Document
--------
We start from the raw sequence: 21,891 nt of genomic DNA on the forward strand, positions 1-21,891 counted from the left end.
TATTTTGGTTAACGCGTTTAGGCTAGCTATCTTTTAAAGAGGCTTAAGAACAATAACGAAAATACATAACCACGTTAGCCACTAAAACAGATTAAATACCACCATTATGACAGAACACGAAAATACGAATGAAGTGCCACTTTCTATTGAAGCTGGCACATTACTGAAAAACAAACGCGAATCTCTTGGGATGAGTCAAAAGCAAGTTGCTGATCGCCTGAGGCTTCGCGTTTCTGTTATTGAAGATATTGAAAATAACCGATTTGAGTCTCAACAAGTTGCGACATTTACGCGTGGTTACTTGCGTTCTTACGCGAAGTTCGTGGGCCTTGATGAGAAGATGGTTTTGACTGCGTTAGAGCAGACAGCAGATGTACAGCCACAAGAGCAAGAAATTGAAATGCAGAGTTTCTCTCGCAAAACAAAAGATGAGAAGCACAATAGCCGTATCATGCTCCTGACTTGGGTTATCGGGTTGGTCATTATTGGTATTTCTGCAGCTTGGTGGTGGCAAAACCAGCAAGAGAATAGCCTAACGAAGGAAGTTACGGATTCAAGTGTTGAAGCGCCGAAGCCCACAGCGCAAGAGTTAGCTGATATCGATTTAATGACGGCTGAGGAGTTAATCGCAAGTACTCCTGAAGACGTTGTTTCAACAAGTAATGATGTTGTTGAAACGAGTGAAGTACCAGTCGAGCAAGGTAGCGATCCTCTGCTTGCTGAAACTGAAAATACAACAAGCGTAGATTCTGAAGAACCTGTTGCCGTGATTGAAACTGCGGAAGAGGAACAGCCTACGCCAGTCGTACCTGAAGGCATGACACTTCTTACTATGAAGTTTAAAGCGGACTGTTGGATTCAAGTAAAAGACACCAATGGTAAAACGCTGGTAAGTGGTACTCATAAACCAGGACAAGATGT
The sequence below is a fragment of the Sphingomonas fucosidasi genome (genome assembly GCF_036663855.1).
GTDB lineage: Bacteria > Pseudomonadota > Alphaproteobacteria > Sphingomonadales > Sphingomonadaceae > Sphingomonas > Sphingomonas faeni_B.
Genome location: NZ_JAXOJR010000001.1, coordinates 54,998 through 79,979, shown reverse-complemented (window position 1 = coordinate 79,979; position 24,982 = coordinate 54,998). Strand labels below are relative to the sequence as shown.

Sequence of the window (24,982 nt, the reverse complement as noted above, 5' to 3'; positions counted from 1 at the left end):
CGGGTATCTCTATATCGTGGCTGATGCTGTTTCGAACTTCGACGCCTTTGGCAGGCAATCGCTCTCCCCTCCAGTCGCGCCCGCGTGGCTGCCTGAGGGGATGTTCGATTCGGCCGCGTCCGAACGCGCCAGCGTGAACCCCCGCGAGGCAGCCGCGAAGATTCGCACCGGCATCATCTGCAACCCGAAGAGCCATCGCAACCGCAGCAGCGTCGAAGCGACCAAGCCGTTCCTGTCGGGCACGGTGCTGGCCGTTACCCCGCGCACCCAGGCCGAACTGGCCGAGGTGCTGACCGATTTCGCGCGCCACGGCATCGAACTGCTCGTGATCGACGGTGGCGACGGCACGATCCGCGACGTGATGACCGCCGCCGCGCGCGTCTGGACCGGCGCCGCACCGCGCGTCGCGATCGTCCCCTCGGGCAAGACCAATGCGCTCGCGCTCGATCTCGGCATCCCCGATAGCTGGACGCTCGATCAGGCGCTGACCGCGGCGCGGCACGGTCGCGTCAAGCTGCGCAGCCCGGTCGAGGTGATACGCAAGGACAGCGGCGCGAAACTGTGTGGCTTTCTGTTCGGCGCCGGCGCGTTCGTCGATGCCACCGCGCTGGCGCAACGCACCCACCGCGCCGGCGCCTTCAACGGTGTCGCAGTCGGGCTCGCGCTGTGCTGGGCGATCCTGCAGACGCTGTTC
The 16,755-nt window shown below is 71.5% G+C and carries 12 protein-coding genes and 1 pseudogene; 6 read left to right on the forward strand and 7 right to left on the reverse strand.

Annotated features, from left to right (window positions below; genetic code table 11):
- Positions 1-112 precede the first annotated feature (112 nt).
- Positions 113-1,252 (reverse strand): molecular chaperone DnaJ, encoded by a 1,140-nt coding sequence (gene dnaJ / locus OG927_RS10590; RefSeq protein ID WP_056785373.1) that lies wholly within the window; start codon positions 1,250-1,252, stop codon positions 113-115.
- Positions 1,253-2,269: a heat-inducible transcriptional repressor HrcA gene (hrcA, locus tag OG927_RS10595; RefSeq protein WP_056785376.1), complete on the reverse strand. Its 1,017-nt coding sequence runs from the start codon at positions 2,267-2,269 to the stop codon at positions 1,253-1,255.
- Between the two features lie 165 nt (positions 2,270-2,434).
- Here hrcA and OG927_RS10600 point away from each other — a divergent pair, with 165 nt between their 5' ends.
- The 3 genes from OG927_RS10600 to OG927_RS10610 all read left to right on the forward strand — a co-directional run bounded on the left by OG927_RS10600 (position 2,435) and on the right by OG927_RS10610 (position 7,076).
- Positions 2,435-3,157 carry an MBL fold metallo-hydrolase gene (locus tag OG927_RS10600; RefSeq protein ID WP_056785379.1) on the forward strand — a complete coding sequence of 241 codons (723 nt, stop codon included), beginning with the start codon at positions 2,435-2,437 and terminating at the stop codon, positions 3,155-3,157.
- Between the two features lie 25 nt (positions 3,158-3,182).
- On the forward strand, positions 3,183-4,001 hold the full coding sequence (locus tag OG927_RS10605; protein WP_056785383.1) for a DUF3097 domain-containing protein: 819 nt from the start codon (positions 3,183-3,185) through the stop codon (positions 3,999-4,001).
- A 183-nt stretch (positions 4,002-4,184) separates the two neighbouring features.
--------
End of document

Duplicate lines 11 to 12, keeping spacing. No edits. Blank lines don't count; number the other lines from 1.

- Positions 113-1,252 (reverse strand): molecular chaperone DnaJ, encoded by a 1,140-nt coding sequence (gene dnaJ / locus OG927_RS10590; RefSeq protein ID WP_056785373.1) that lies wholly within the window; start codon positions 1,250-1,252, stop codon positions 113-115.
- Positions 1,253-2,269: a heat-inducible transcriptional repressor HrcA gene (hrcA, locus tag OG927_RS10595; RefSeq protein WP_056785376.1), complete on the reverse strand. Its 1,017-nt coding sequence runs from the start codon at positions 2,267-2,269 to the stop codon at positions 1,253-1,255.